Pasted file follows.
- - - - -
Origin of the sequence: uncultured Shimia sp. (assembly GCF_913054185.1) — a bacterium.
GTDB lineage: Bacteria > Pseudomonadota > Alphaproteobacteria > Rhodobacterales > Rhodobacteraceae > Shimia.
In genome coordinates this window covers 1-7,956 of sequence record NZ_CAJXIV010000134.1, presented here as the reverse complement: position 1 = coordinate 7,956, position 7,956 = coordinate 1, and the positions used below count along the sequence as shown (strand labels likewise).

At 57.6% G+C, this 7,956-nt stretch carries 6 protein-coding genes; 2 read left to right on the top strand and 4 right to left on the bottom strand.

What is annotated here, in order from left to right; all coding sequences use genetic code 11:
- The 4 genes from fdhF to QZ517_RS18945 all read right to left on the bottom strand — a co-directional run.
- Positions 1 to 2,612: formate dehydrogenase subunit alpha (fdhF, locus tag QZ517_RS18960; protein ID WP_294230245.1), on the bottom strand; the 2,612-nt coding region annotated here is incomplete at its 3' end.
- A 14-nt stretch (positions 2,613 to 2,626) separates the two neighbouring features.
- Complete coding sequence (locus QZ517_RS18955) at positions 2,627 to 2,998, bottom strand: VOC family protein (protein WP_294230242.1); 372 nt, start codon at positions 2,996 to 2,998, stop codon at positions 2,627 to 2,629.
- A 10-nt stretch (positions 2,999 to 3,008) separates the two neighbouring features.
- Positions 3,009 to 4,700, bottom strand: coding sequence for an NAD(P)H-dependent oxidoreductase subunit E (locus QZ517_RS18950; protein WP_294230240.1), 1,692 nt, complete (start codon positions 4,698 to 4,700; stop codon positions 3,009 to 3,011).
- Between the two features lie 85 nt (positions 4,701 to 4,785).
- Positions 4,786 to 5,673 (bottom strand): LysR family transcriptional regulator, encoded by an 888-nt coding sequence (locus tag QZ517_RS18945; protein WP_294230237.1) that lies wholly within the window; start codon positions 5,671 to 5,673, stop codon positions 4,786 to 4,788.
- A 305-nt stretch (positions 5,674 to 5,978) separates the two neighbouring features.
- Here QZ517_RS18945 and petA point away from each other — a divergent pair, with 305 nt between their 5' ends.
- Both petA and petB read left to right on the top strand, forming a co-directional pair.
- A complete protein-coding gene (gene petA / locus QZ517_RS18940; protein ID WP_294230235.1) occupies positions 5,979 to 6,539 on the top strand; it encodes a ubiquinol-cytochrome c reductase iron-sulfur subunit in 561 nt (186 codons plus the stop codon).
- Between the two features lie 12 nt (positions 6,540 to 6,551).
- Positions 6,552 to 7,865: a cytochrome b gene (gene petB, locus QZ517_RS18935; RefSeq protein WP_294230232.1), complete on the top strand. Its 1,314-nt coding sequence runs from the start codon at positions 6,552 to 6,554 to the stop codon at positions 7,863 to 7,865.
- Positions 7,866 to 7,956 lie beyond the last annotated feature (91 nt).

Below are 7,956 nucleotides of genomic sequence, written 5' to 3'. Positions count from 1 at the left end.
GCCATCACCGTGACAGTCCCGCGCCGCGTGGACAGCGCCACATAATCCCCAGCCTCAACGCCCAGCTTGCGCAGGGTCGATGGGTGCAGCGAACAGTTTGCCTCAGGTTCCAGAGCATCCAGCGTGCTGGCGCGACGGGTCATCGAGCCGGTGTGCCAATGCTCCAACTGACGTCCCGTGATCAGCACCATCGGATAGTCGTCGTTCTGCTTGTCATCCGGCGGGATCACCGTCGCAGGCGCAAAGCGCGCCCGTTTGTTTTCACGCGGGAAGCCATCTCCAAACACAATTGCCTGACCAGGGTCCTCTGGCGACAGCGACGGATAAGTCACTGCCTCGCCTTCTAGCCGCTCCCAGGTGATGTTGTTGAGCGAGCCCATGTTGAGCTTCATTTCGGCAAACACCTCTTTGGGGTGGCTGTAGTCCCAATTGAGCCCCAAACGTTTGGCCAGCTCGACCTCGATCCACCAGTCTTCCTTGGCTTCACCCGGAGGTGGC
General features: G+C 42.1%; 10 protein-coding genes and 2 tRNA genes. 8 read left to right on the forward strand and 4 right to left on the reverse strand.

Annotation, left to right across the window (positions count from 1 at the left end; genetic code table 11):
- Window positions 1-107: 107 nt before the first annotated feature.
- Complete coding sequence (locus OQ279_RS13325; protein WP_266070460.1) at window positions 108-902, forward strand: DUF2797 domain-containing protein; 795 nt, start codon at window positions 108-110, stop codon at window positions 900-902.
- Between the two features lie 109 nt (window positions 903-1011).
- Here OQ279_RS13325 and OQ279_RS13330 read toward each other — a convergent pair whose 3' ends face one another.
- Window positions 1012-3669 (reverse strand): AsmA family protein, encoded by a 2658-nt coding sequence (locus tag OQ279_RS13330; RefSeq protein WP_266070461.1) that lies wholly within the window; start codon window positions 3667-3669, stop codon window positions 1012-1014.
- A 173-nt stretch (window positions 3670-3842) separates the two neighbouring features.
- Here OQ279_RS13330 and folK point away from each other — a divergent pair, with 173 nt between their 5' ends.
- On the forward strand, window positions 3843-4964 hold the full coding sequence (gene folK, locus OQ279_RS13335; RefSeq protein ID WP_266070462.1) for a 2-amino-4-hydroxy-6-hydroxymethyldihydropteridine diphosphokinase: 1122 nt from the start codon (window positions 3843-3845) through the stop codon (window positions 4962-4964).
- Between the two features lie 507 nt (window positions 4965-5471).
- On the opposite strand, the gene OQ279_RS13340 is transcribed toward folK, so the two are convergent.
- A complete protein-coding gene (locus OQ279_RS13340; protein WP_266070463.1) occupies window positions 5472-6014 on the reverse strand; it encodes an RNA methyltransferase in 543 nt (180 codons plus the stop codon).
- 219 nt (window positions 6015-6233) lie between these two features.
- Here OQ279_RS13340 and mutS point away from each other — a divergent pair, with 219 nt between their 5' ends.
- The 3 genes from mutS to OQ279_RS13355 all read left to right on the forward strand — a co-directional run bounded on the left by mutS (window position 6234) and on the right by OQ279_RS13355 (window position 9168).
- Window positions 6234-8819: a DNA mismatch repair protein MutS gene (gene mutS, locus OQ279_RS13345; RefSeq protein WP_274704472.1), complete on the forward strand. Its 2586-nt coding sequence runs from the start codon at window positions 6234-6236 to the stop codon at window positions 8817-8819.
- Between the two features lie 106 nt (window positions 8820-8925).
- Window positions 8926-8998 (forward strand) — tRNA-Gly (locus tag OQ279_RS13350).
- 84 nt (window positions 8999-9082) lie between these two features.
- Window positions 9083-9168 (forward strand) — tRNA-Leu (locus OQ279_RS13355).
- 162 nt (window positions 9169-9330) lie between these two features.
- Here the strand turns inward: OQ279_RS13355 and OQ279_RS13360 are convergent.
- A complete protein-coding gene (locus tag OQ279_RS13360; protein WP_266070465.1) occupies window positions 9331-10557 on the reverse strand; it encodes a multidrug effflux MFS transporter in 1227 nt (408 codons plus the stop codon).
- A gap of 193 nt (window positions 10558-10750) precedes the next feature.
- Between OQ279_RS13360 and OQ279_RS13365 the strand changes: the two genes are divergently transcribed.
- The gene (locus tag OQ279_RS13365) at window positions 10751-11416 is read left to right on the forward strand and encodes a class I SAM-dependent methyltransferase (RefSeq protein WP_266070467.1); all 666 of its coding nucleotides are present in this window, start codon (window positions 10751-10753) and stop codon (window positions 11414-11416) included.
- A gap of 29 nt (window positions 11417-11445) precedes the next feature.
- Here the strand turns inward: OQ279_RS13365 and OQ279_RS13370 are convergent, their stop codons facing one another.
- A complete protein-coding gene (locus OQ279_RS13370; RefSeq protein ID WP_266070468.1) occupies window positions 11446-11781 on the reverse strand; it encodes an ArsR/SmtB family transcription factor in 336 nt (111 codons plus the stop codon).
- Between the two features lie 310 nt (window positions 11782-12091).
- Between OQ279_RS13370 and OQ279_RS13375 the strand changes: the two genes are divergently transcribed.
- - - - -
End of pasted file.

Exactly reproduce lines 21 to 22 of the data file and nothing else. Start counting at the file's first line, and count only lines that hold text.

Below are 7,956 nucleotides of genomic sequence, written 5' to 3'. Positions count from 1 at the left end.
GCCATCACCGTGACAGTCCCGCGCCGCGTGGACAGCGCCACATAATCCCCAGCCTCAACGCCCAGCTTGCGCAGGGTCGATGGGTGCAGCGAACAGTTTGCCTCAGGTTCCAGAGCATCCAGCGTGCTGGCGCGACGGGTCATCGAGCCGGTGTGCCAATGCTCCAACTGACGTCCCGTGATCAGCACCATCGGATAGTCGTCGTTCTGCTTGTCATCCGGCGGGATCACCGTCGCAGGCGCAAAGCGCGCCCGTTTGTTTTCACGCGGGAAGCCATCTCCAAACACAATTGCCTGACCAGGGTCCTCTGGCGACAGCGACGGATAAGTCACTGCCTCGCCTTCTAGCCGCTCCCAGGTGATGTTGTTGAGCGAGCCCATGTTGAGCTTCATTTCGGCAAACACCTCTTTGGGGTGGCTGTAGTCCCAATTGAGCCCCAAACGTTTGGCCAGCTCGACCTCGATCCACCAGTCTTCCTTGGCTTCACCCGGAGGTGGC